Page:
Review Summary: RIP Kentaro Miura (1966-2021)
Berserk's Golden Age Arc features some of the most graphic examples of violence, brutality, and horror in manga, with a solid argument to be made that it has only been outdone by its own subsequent arcs. Anyone who is familiar with the series however is aware of the degree of heart, complexity, emotion, and beauty that serves as the foundation of its narrative, with the 1997 anime exemplifying that depth more successfully than any adaptation thus far. The soundtrack plays an integral role in bringing that narrative to life by establishing a dense atmosphere that perfectly complements the adaptation’s direction and art, and by fleshing out the arc’s central characters.
Everything apart from the opening and closing themes is unmistakably digital, and given the year of the adaptation’s release, the soundtrack could have easily doubled as an OST for a PlayStation or Sega Saturn dungeon crawler. Its battle themes are hopelessly dark, foreboding, and industrial, with icy and metallic textures that brilliantly amalgamate with sword clashes, battle cries, and the dialog spread throughout the rendition’s 25 episodes. The most notable exception to this is the Beheilt theme, serving as the backdrop to some of the series’ most pivotal moments like the two duels between Guts and Griffith. The flute melody against echoes of crystalized arpeggiated synths is a perfect marriage between serenity and agonizing suspense, highlighting the tension and importance of the scenes that it accompanies. The soundtrack’s peak and most iconic piece is Guts’ theme, comprised of swells of sampled voices drowning amidst an ocean of reverb, struggling to swim above shades of digital piano beneath the surface. The theme’s genius lies at its ability to highlight the trauma and emotional scarring that fuel Guts’ rage, isolation, pain, and struggle in discovering his own raison d'etre, with each dimension of his psyche eventually culminating in a decision that forever changes the Band of the Hawk and the world of its central players. The soundtrack’s only low-point is the opening theme, albeit only in respect to the cohesiveness of the rest of the OST. A campy, lo-fi Japanese garage band song on a fully hand drawn anime is about as 90s as it gets, and while it fails in exemplifying the tone and content of the story, it is catchy and charming, my rose-tinted glasses are more than willing to give it a pass, and at the very least, it serves as a palate cleanser between episodes that usually end tragically.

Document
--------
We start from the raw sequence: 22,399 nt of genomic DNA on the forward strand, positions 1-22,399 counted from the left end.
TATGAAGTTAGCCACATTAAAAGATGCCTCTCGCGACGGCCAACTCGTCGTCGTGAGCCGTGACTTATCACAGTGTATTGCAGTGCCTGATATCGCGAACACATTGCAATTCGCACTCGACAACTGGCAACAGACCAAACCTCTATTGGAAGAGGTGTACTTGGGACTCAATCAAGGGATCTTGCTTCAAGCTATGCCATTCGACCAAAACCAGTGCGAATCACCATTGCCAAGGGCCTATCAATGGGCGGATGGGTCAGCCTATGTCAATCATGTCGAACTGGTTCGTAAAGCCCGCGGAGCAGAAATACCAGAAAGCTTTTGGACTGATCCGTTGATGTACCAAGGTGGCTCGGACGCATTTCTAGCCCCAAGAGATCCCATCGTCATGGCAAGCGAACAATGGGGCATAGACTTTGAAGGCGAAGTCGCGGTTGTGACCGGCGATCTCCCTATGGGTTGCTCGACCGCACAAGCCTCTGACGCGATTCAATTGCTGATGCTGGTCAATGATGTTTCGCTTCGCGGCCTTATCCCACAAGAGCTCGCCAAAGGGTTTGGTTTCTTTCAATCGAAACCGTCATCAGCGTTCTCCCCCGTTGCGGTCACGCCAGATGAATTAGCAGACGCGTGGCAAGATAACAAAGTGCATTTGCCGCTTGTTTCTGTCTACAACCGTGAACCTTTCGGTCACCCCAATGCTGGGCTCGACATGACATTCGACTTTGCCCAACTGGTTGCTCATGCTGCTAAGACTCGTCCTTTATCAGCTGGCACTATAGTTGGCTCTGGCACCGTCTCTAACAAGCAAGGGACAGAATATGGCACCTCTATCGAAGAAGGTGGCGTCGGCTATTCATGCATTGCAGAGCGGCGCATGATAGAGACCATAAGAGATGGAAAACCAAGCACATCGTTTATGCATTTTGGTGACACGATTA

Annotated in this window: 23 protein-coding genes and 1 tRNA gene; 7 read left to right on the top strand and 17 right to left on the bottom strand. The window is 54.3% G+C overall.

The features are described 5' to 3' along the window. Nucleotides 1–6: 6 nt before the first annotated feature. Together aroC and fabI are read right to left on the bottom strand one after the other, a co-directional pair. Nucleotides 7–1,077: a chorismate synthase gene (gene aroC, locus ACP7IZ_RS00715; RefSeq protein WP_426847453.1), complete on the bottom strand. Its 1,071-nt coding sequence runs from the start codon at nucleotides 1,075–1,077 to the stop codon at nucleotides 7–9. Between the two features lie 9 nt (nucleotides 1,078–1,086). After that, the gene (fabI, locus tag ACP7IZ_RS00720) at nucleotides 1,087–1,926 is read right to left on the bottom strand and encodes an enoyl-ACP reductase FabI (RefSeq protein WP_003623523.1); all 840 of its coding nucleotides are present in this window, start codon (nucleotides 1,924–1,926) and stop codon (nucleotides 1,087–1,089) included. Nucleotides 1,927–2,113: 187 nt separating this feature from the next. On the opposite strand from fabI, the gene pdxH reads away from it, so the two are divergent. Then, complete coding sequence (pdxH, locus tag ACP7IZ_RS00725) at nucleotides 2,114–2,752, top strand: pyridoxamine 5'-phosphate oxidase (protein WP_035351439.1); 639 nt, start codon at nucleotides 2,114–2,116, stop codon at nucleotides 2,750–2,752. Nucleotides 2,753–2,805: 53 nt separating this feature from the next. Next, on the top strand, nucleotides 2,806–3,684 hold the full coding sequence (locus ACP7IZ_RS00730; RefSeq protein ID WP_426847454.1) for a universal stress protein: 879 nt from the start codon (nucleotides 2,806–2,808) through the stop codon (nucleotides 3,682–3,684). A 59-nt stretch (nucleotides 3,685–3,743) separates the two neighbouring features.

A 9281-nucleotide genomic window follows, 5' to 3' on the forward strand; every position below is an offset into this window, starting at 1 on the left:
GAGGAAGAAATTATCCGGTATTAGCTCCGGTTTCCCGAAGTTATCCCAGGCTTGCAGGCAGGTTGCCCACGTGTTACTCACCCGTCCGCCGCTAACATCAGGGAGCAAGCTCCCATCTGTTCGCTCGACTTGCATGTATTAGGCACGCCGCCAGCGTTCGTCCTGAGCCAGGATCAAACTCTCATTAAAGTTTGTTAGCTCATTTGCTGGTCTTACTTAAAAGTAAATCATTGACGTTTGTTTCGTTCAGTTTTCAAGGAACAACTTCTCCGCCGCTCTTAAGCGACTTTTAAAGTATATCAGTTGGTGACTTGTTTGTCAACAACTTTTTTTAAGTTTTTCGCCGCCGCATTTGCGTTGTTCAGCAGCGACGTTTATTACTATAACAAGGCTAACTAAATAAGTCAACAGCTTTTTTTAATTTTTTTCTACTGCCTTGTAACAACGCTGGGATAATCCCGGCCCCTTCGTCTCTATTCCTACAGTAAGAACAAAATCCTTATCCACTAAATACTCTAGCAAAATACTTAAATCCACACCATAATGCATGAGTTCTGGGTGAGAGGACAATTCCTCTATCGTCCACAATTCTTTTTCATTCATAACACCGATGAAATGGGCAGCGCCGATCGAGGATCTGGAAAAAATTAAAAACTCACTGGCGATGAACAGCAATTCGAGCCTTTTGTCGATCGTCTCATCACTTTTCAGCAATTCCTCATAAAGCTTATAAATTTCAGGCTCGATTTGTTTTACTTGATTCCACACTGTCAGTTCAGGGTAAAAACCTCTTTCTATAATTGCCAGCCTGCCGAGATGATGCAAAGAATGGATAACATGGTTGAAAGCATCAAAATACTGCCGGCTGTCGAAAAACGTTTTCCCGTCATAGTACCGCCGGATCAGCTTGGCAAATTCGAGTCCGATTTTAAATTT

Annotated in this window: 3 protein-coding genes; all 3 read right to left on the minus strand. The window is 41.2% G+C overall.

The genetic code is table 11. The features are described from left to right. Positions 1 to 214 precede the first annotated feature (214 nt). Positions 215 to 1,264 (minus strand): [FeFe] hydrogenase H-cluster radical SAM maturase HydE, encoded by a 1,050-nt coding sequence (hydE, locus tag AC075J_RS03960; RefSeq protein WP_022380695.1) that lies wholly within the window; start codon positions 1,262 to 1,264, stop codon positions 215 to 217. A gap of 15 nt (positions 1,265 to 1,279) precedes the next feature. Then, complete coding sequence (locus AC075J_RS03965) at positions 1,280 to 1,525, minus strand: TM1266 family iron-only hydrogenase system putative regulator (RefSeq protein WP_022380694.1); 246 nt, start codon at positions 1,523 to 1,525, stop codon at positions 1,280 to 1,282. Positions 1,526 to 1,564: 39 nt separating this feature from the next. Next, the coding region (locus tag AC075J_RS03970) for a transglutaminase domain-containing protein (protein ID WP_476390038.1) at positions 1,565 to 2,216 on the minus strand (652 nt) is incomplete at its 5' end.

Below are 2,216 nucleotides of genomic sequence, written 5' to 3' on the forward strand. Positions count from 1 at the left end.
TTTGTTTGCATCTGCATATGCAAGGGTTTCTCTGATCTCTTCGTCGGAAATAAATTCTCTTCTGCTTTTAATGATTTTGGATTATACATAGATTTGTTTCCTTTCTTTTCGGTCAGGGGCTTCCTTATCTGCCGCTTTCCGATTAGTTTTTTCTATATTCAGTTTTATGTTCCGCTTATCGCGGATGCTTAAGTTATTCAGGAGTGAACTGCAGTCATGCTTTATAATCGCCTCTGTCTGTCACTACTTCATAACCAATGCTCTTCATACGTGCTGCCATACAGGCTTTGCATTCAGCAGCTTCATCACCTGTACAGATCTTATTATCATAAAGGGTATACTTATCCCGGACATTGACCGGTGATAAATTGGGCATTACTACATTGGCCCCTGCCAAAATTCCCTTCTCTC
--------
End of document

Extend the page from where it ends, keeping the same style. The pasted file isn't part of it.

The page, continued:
The 1997 anime unfortunately seems likely to be the most faithful and best executed Berserk adaptation for the foreseeable future. At least it is a classic, right? The 2012-13 film trilogy fills in important gaps that the series left out due to time and budget constraints, and it has its own moments of awe and brilliance, with the third film being a notable standout due to its imagining of the Eclipse. Nonetheless, this rendition of the Golden Age Arc has the most heart, the most attention to detail, is most loyal to the manga, has the best atmosphere and art, and the best soundtrack, which stands as being one of the best in anime overall.